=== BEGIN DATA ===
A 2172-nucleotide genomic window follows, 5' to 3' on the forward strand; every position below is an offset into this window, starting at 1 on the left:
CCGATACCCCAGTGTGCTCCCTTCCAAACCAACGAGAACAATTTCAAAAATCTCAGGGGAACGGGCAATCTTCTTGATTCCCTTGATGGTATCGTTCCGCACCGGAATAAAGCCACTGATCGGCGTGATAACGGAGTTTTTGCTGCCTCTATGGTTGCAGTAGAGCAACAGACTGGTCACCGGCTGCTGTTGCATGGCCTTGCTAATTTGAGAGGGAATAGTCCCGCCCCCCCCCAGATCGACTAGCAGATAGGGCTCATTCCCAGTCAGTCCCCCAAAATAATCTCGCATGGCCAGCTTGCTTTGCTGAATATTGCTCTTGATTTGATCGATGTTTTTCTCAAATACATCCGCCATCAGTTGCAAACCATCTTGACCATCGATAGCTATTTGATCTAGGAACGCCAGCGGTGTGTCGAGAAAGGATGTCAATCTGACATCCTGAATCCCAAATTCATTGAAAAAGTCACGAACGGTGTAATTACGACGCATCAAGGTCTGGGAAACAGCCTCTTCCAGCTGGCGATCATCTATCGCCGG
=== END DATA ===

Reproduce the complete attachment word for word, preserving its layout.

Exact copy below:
A 2172-nucleotide genomic window follows, 5' to 3' on the forward strand; every position below is an offset into this window, starting at 1 on the left:
CCGATACCCCAGTGTGCTCCCTTCCAAACCAACGAGAACAATTTCAAAAATCTCAGGGGAACGGGCAATCTTCTTGATTCCCTTGATGGTATCGTTCCGCACCGGAATAAAGCCACTGATCGGCGTGATAACGGAGTTTTTGCTGCCTCTATGGTTGCAGTAGAGCAACAGACTGGTCACCGGCTGCTGTTGCATGGCCTTGCTAATTTGAGAGGGAATAGTCCCGCCCCCCCCCAGATCGACTAGCAGATAGGGCTCATTCCCAGTCAGTCCCCCAAAATAATCTCGCATGGCCAGCTTGCTTTGCTGAATATTGCTCTTGATTTGATCGATGTTTTTCTCAAATACATCCGCCATCAGTTGCAAACCATCTTGACCATCGATAGCTATTTGATCTAGGAACGCCAGCGGTGTGTCGAGAAAGGATGTCAATCTGACATCCTGAATCCCAAATTCATTGAAAAAGTCACGAACGGTGTAATTACGACGCATCAAGGTCTGGGAAACAGCCTCTTCCAGCTGGCGATCATCTATCGCCGG